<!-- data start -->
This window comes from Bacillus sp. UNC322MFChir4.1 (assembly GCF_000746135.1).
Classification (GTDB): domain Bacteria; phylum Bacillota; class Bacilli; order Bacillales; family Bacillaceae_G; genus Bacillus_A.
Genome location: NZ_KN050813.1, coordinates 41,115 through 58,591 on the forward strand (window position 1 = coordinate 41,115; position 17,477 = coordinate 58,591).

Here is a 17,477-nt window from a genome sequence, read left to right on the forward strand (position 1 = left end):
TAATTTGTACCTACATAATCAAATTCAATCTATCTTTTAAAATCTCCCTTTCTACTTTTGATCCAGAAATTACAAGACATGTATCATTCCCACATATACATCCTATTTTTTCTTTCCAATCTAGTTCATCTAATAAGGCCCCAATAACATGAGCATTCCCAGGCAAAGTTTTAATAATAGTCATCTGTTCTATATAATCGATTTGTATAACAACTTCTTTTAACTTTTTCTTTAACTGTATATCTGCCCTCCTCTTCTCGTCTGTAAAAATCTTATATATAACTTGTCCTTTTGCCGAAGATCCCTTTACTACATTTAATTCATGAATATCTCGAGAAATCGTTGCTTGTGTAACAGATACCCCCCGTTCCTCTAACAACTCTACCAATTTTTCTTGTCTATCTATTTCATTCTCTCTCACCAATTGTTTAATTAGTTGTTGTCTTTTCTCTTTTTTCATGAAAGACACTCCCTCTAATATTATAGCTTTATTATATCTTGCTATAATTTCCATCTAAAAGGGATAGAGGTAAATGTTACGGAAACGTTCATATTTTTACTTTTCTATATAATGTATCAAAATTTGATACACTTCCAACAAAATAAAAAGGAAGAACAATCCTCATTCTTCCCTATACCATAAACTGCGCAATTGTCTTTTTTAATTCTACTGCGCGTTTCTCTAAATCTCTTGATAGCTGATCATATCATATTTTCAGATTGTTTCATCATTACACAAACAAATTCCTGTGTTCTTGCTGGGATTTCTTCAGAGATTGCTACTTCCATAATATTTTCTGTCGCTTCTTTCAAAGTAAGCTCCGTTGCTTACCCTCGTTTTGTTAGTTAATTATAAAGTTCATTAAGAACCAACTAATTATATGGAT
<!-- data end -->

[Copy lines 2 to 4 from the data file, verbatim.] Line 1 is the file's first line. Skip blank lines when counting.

Classification (GTDB): domain Bacteria; phylum Bacillota; class Bacilli; order Bacillales; family Bacillaceae_G; genus Bacillus_A.
Genome location: NZ_KN050813.1, coordinates 41,115 through 58,591 on the forward strand (window position 1 = coordinate 41,115; position 17,477 = coordinate 58,591).

Here is a 17,477-nt window from a genome sequence, read left to right on the forward strand (position 1 = left end):